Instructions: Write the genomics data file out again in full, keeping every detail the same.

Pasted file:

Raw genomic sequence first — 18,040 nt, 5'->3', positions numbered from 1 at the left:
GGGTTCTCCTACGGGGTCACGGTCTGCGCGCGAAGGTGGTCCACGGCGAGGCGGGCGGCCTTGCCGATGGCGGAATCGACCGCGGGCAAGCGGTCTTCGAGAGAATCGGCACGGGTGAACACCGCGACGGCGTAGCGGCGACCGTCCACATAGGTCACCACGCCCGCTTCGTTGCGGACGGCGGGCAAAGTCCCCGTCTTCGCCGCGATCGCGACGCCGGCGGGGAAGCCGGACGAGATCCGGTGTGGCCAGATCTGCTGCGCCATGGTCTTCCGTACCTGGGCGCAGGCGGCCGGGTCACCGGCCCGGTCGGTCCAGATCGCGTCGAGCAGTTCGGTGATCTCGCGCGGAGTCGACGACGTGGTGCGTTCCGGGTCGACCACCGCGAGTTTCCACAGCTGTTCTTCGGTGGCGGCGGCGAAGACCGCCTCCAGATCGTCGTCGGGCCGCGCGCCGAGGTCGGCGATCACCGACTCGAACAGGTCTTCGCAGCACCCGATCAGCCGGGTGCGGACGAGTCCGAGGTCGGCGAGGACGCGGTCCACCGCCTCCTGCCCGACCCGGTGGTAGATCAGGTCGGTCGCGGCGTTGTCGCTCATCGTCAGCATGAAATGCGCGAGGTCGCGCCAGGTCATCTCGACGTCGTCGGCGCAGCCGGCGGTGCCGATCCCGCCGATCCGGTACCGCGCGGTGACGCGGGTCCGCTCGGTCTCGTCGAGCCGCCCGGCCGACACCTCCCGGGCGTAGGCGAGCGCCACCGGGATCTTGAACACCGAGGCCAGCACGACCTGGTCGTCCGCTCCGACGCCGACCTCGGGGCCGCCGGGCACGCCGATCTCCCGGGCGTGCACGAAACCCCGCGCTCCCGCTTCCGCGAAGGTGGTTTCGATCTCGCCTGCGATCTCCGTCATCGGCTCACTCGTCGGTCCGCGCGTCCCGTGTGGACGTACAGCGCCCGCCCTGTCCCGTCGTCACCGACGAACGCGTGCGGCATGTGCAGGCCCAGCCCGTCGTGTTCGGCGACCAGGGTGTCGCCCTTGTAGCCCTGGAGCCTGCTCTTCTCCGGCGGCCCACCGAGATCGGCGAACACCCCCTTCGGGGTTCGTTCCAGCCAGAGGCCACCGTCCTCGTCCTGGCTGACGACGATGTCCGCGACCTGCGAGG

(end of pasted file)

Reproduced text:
Raw genomic sequence first — 18,040 nt, 5'->3', positions numbered from 1 at the left:
GGGTTCTCCTACGGGGTCACGGTCTGCGCGCGAAGGTGGTCCACGGCGAGGCGGGCGGCCTTGCCGATGGCGGAATCGACCGCGGGCAAGCGGTCTTCGAGAGAATCGGCACGGGTGAACACCGCGACGGCGTAGCGGCGACCGTCCACATAGGTCACCACGCCCGCTTCGTTGCGGACGGCGGGCAAAGTCCCCGTCTTCGCCGCGATCGCGACGCCGGCGGGGAAGCCGGACGAGATCCGGTGTGGCCAGATCTGCTGCGCCATGGTCTTCCGTACCTGGGCGCAGGCGGCCGGGTCACCGGCCCGGTCGGTCCAGATCGCGTCGAGCAGTTCGGTGATCTCGCGCGGAGTCGACGACGTGGTGCGTTCCGGGTCGACCACCGCGAGTTTCCACAGCTGTTCTTCGGTGGCGGCGGCGAAGACCGCCTCCAGATCGTCGTCGGGCCGCGCGCCGAGGTCGGCGATCACCGACTCGAACAGGTCTTCGCAGCACCCGATCAGCCGGGTGCGGACGAGTCCGAGGTCGGCGAGGACGCGGTCCACCGCCTCCTGCCCGACCCGGTGGTAGATCAGGTCGGTCGCGGCGTTGTCGCTCATCGTCAGCATGAAATGCGCGAGGTCGCGCCAGGTCATCTCGACGTCGTCGGCGCAGCCGGCGGTGCCGATCCCGCCGATCCGGTACCGCGCGGTGACGCGGGTCCGCTCGGTCTCGTCGAGCCGCCCGGCCGACACCTCCCGGGCGTAGGCGAGCGCCACCGGGATCTTGAACACCGAGGCCAGCACGACCTGGTCGTCCGCTCCGACGCCGACCTCGGGGCCGCCGGGCACGCCGATCTCCCGGGCGTGCACGAAACCCCGCGCTCCCGCTTCCGCGAAGGTGGTTTCGATCTCGCCTGCGATCTCCGTCATCGGCTCACTCGTCGGTCCGCGCGTCCCGTGTGGACGTACAGCGCCCGCCCTGTCCCGTCGTCACCGACGAACGCGTGCGGCATGTGCAGGCCCAGCCCGTCGTGTTCGGCGACCAGGGTGTCGCCCTTGTAGCCCTGGAGCCTGCTCTTCTCCGGCGGCCCACCGAGATCGGCGAACACCCCCTTCGGGGTTCGTTCCAGCCAGAGGCCACCGTCCTCGTCCTGGCTGACGACGATGTCCGCGACCTGCGAGG